26. I’m HK local resident.
    In the Sinosphere, the rivalries are Beijing vs Shanghai, Shanghai vs Hong Kong, Hong Kong vs Singapore. The Beijing vs Shanghai is a cultural one which makes the rivalry actually very interesting. The latter two are pretty much economical ones. The rivalry of Shanghai vs Hong Kong is mentioned so often when comparing the development of industries, especially the financial industry (and port facilities too). Obviously there is large competition between Shanghai and Hong Kong. Competition between Hong Kong and Singapore is intense too. I was told that over the years the whole nation of Singapore, from the top to bottom, had only one mission: to surpass Hong Kong. I still remember the Singapore government gave huge scholarships to lure the no.1 in my class to move to Singapore when I was Secondary 1. Besides the economy and fighting for professionals, the Hong Kong vs Singapore rivalry also reflects on the way of governance: laissez-faire vs parental control.

  27. I’m HK local resident.
    In the Sinosphere, the rivalries are Beijing vs Shanghai, Shanghai vs Hong Kong, Hong Kong vs Singapore. The Beijing vs Shanghai is a cultural one which makes the rivalry actually very interesting. The latter two are pretty much economical ones. The rivalry of Shanghai vs Hong Kong is mentioned so often when comparing the development of industries, especially the financial industry (and port facilities too). Obviously there is large competition between Shanghai and Hong Kong. Competition between Hong Kong and Singapore is intense too. I was told that over the years the whole nation of Singapore, from the top to bottom, had only one mission: to surpass Hong Kong. I still remember the Singapore government gave huge scholarships to lure the no.1 in my class to move to Singapore when I was Secondary 1. Besides the economy and fighting for professionals, the Hong Kong vs Singapore rivalry also reflects on the way of governance: laissez-faire vs parental control.

  28. “Beijing is a communist shithole with too many police, a cold-war mentality, no freedom of speech and unbreathable air”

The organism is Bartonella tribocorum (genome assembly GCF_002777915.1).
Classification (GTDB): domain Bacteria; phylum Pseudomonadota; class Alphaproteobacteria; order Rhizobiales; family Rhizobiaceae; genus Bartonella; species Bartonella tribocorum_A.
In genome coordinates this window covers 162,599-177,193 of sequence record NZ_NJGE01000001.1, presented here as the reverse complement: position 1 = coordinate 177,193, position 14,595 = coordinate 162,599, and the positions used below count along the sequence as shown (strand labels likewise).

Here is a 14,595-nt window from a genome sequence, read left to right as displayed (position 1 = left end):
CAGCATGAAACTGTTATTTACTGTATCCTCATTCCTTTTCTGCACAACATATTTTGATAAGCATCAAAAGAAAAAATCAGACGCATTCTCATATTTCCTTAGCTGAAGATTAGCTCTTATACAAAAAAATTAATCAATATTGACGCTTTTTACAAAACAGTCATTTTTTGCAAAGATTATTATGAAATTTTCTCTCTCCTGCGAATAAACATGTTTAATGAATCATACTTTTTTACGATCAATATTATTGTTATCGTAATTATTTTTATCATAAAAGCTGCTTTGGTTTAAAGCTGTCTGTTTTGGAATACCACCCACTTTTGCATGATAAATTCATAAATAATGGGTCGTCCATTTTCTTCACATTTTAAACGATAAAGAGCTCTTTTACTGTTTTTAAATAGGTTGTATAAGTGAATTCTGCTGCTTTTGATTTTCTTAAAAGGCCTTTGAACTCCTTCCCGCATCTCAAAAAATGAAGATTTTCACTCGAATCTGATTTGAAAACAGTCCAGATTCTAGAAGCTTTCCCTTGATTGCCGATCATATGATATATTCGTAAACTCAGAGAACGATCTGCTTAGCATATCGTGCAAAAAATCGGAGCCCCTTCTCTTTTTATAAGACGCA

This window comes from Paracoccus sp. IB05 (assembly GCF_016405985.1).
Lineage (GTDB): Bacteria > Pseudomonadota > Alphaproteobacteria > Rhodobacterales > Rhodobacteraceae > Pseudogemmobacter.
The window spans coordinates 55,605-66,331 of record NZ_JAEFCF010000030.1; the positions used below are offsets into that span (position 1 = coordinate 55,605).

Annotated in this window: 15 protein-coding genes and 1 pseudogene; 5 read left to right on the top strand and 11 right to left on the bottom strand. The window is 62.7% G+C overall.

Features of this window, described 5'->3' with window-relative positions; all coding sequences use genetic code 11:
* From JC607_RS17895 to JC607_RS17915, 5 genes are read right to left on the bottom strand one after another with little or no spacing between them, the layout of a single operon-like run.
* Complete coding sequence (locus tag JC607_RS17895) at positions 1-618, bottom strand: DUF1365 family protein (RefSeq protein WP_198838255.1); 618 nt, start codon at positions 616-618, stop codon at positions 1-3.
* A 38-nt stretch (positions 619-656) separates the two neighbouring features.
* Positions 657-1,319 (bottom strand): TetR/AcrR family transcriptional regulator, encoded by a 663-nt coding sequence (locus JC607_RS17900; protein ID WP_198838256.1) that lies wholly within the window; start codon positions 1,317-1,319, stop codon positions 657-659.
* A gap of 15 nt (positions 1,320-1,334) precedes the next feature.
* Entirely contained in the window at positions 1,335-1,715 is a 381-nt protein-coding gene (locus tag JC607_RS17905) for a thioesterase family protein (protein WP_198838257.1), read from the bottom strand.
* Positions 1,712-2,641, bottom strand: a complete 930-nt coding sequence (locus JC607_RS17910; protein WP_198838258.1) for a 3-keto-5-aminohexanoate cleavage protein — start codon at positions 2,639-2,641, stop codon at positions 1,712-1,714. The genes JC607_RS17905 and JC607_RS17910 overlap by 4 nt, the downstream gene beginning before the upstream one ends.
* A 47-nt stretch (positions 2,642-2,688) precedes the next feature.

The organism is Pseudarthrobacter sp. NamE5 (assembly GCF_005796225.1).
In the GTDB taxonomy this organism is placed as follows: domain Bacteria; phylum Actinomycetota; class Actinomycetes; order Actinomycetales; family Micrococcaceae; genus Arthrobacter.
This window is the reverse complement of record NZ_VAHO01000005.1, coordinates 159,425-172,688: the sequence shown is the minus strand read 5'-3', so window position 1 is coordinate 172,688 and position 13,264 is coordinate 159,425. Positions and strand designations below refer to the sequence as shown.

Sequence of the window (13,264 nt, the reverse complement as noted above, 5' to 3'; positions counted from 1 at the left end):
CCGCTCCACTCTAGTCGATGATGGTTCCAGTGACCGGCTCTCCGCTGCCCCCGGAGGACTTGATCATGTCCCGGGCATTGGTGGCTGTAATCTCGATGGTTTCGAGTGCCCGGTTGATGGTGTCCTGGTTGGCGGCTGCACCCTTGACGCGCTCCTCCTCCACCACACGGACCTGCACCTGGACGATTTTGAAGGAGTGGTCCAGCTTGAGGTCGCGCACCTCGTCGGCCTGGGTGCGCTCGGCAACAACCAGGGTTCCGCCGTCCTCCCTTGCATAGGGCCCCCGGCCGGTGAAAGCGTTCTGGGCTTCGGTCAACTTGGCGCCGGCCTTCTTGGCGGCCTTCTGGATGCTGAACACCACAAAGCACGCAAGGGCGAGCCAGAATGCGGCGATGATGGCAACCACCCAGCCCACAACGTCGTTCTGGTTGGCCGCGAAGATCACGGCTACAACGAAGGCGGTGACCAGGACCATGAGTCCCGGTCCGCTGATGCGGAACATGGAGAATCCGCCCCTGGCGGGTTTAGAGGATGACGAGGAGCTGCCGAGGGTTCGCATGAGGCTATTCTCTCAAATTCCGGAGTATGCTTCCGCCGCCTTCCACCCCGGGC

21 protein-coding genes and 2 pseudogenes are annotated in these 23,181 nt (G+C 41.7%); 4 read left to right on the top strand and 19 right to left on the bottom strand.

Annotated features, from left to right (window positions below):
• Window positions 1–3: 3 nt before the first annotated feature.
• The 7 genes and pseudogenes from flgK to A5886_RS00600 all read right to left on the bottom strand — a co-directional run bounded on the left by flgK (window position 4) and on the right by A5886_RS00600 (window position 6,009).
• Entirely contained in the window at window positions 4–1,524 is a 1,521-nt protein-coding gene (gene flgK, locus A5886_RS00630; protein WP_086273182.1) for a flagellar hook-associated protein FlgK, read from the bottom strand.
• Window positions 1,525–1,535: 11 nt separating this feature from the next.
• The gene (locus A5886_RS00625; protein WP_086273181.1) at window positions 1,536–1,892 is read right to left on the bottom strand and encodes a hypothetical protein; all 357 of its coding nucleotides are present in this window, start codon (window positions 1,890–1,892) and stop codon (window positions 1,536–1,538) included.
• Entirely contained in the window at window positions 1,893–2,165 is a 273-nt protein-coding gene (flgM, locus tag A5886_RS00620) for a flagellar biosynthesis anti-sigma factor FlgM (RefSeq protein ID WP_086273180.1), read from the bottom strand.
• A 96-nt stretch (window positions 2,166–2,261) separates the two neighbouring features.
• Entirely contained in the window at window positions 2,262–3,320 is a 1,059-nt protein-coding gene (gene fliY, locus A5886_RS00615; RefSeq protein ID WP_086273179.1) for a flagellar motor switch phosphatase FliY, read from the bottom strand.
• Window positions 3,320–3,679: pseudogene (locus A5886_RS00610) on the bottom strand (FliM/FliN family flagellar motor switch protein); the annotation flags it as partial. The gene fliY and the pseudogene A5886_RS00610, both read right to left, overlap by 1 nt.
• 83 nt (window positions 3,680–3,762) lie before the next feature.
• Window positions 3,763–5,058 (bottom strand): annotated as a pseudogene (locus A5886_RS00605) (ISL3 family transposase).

This can be applied to ALL cities in China. All unlivable shitholes.
    It’s just depressing to go there, even for an hour.
    Perhaps my most dreaded business/travel destination, in the same league as India, the Philippines…

  29. As Shanghainese, I won’t even consider Beijing a rivalry. The only reason Beijing can match Shanghai in some aspects is because it is the capital and that gives Beijing a build-in advantage that none other city can even imagine. When Beijing was short of confectionery factories, it moved those in Shanghai to its surrounding places with no respect to Shanghai consumers demand; when Beijing wanted to build the capital for culture, it moved dozens of universities in other provinces to the city with no respect to the education rights of people in those provinces; when Beijing wanted Olympics, it was the whole country to foot the bill (Shanghai bore the cost of Expo alone, in contrast); ever wonder why Beijing public transpotation charges only one thirds the fare of those in Shanghai? The question should be like this, if Beijing was not the capital, could it still imagine to possibly match Shanghai?
    Traditionally, we view HK, a rivalry. HK was merely a shadow of Shanghai before 1949 and now the other way around. The connection between these two cities and their people is much closer.

  30. “Beijing is a communist shithole with too many police, a cold-war mentality, no freedom of speech and unbreathable air”
    This can be applied to ALL cities in China. All unlivable shitholes.
    It’s just depressing to go there, even for an hour.
    Perhaps my most dreaded business/travel destination, in the same league as India, the Philippines…